“We also ask how public procurements are held. A competition is held for a television show – how is it done, who makes the selections, who is in the selection committees and such – this information is not present in the report,” MP A. Nekrošius questioned.
The LRT council responded that the LRT television and radio programme creation and preparation for broadcast services are purchased in adherence to cabinet rulings, rather than the public procurements law.
MPs also inquired whether contracts were made from 2013 to 2017 with production companies which have not participated in LRT public competitions. Also whether there have been cases where procurements were won by companies, but contracts were not signed. The LRT council was also requested to specify which production companies are preparing the new 2017 LRT autumn season projects and how they were selected.
The LRT council responded to the question that during the aforementioned period LRT has signed agreements with production companies which did not participate in programme competitions, however contracts have been signed based on the aforementioned cabinet rulings.
The response to the MPs contains sums dedicated to the content of separate LRT radio and television channel content. Also it is specified how much funding was dedicated to purchasing content from independent production companies.
The LRT council answered that 1 million 4 thousand euro was spent to obtain programme content for its three radio stations (LRT Radio, LRT Klasika and LRT Opus) in 2016 and not a single programme (show) was purchased from production companies. Content for its three TV channels (LRT HD, LRT HD Culture, LRT Lituanica) for 2016 cost a total of 12 million 489 thousand euro. 6 million 788 thousand euro of this (including VAT) was for obtaining content from independent production companies.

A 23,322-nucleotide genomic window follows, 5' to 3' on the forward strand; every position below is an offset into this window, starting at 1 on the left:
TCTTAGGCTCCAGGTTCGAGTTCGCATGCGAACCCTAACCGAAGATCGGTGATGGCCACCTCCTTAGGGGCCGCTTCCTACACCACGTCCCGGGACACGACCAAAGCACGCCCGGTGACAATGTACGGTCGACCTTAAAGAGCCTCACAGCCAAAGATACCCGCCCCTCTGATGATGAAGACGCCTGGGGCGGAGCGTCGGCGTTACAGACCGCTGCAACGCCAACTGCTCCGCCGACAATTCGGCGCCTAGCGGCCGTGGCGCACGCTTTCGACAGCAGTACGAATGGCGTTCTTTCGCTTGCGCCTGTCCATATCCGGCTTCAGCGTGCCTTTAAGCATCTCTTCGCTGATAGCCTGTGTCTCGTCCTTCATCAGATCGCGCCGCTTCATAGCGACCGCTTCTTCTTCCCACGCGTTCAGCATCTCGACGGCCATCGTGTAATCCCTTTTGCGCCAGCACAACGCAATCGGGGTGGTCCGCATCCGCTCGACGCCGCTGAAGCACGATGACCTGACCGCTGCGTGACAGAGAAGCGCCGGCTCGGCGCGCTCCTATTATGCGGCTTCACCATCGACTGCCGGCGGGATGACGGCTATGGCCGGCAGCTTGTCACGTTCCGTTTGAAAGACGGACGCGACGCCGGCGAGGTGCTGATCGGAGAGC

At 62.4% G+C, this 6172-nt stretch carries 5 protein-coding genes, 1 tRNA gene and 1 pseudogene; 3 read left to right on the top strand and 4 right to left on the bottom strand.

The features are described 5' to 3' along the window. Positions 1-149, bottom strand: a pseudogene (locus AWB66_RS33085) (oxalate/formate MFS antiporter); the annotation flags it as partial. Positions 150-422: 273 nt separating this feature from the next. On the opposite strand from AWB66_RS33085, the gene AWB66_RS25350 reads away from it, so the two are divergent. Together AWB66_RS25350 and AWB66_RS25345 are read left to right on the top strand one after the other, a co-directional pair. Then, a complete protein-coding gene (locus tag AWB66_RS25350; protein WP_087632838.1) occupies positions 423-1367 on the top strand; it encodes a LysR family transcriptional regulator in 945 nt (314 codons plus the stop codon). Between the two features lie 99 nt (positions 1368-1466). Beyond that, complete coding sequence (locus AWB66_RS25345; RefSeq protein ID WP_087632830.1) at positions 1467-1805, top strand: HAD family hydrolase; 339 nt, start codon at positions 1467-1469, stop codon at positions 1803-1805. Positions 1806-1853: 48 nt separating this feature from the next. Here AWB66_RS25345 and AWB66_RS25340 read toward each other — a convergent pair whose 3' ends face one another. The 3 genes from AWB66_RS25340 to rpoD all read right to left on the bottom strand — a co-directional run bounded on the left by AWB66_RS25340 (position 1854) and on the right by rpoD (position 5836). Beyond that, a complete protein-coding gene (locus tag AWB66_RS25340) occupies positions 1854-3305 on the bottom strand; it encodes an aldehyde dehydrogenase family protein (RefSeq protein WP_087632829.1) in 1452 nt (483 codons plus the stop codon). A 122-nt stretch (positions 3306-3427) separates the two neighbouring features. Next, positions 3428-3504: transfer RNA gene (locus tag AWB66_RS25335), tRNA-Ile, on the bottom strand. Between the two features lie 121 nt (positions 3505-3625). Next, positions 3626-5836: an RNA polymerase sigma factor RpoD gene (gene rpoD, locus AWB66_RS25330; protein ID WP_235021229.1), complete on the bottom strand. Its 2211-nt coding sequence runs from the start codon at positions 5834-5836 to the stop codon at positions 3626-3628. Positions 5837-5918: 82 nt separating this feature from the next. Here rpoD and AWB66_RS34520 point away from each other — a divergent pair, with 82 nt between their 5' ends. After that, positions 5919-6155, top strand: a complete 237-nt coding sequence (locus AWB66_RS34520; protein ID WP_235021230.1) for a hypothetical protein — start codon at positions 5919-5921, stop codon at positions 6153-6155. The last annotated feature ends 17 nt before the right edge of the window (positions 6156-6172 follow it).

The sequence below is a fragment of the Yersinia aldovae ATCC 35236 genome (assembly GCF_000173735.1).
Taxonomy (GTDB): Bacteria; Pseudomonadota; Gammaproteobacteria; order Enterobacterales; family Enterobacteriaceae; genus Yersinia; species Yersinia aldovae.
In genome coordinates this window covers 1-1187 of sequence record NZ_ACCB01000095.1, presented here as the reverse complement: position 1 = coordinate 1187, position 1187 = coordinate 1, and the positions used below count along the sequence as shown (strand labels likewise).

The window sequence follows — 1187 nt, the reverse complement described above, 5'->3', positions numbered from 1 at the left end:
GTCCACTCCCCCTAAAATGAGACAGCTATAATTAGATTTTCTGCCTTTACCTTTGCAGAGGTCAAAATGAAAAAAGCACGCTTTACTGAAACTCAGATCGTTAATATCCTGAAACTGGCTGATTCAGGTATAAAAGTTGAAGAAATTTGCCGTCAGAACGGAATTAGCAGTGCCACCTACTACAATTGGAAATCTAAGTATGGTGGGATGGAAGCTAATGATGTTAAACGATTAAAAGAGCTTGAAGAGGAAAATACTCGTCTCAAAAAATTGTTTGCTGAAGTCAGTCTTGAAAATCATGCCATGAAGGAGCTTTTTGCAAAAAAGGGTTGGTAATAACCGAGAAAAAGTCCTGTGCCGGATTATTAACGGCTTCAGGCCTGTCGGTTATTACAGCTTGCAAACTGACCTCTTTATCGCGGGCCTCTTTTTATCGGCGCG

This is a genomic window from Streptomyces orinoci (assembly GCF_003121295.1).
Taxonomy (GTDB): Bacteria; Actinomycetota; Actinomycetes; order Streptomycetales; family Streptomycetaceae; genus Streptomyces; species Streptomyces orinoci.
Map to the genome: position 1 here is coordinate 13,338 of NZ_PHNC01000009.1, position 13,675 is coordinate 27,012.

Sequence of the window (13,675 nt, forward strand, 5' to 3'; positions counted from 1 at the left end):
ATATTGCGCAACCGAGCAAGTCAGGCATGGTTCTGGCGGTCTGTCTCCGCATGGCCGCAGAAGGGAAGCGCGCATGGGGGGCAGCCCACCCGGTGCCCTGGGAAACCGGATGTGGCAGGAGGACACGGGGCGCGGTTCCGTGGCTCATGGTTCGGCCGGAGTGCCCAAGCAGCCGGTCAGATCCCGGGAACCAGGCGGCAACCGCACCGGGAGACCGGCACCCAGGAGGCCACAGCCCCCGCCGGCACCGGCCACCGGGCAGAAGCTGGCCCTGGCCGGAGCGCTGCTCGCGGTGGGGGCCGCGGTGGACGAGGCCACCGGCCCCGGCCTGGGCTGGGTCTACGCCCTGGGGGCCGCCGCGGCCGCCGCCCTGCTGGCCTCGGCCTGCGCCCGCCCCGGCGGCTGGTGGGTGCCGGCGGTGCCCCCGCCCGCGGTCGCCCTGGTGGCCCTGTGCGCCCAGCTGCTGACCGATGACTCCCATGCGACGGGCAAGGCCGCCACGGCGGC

The council emphasised that European Union legislation encourages broadcasters to dedicate no less than 10% of their budgets for obtaining content from independent producers.
The council responses outline that all LRT radio programmes are made in house, no production companies or producers are employed.
The LRT council outlines in its response to MPs that in 2016 LRT made 22 different programmes (shows) in house and this made up 54.1% of all the original broadcasting production per week. LRT prepared and broadcasted another 17 programmes (shows) in cooperation with independent producers, which made up 30.4% of broadcasting. Programmes made by exclusively independent producers made up 15.5% of LRT television broadcasting (15 programmes (shows)).
The responses outline regulation for preparing cost estimates and various other related documents.
LRT is a news media group financed by the government in Lithuania which is made up of 3 television channels, 3 radio channels and an internet portal. LRT has a total of 555 employees.
The LRT council is the highest institution of LRT management which represents the public interest. It is composed for six years out of 12 individuals – public, academic and culture figures. Four members are appointed for six years by the president, four members for four years by the Seimas and another four members by the Lithuanian Science Council, Lithuanian Education Council, Lithuanian Art Creators Association and Lithuanian Bishops’ Conference.